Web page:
The outcome of the Israeli parliamentary elections on November 1 will soon be decided by two sectors – or rather age groups: first-time voters and Russian-speaking youth.
It is the fifth round of voting in three years, so the majority of first-time voters will be 18-year-olds. In the long run, they are citizens who shape Israel‘s future and influence the Middle East.
According to Israel’s Central Election Commission, the numbers are staggering: in the fourth and next round of voting in March 2021. About 165,000 of these were Jewish voters. Among them were newly drafted soldiers and Orthodox peers who were far from military service.
They share very little in Israel’s daily life; as a political group they have much in common. Both leaned to the right or radical right – in other words, they were both part of what is now called the “Bibi Bloc”. Orthodox novices are strict and purposeful. They are following the rabbi’s orders, said Rabbi Benjamin Netanyahu.
Likud officials in charge of the campaign and, more importantly, Election Day, see themselves as dedicated volunteers who are happy to drop the cannon and appeal to Orthodox voters. But even established conventions now have a idiosyncrasy: Itamar Ben-Gvir, a right-wing member of parliament from the Religious Zionist Party, has attracted a significant number of young people.
In many ways, he was what they wanted but couldn’t. Even if they choose to ignore the rabbi’s instructions and vote for him, their vote remains with the family, meaning the Netanyahu bloc. After all, Netanyahu helped Ben-Gvir enter parliament and has now promised to make him a legitimate and influential member of the next government if he can form one. Ben-Gvir wants the job of Minister of Public Security, and he can get it.
The vocal patterns of their unusual starters were more varied, but not as significant. A July study by leading Israeli research firm Midgam looked at the voting patterns of voters between the ages of 18 and 25 to see what Israeli politics would look like if that age group were the only ones voting. In that case, Netanyahu’s group, which includes far-right and ultra-Orthodox parties, would win 71 seats in parliament.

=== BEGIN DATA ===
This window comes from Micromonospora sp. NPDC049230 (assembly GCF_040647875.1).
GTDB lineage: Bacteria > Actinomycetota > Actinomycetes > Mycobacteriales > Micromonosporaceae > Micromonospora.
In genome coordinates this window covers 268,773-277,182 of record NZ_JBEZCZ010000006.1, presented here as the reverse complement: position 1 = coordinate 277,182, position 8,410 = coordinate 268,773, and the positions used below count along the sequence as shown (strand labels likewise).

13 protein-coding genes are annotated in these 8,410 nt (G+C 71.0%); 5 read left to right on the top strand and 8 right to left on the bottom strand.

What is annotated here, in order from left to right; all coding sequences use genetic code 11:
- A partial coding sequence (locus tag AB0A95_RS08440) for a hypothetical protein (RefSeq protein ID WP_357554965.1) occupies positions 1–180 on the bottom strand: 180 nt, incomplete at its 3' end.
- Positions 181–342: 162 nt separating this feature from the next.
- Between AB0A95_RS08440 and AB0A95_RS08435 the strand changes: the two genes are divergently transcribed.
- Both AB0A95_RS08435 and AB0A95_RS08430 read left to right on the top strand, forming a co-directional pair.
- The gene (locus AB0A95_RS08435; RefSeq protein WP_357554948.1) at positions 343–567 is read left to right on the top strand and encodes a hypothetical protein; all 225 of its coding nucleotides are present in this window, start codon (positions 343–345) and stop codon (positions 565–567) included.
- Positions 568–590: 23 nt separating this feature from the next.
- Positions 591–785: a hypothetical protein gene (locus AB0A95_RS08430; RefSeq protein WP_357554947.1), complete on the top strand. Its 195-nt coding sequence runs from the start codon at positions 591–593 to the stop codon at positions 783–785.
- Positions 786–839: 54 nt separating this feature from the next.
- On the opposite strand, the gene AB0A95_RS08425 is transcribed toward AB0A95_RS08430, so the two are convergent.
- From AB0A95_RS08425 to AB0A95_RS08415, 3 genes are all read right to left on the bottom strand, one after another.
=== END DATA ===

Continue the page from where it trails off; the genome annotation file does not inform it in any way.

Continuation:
46% of respondents identified themselves as “right-wing”, 16% as “center-right” and only 10% as “left”. Meret is the only Zionist party that defines itself as “left” and that has not crossed the electoral threshold. Prophecy is a risky business in the Middle East, but it can give us a glimpse of the future after November 1st.
Even before that happened, an unprecedented small phenomenon captured the spirit of political change in Israel: About 100,000 voters, most of them young, still defined themselves as “floating votes,” meaning they too could not decide whether to vote for Nethanyahu. Gantz, the former army chief of staff who leads the National Unity party, or Ben-Gvir, the racist who the military refused to recruit.
The second group we addressed were Russian-speaking young people.
For three decades, immigrants from the former Soviet Union were seen as a major force in Israeli elections. Now, for the first time since the start of this massive wave of immigration, the Arab vote is seen as the deciding factor in the upcoming elections. However, the 15 potential seats that the Russian-speaking local vote could offer could make all the difference. The politicians who understand this best are Netanyahu and Avigdor Lieberman, the finance minister and leader of Israel’s Yisrael Beitein, which is still considered a “Russian” party.
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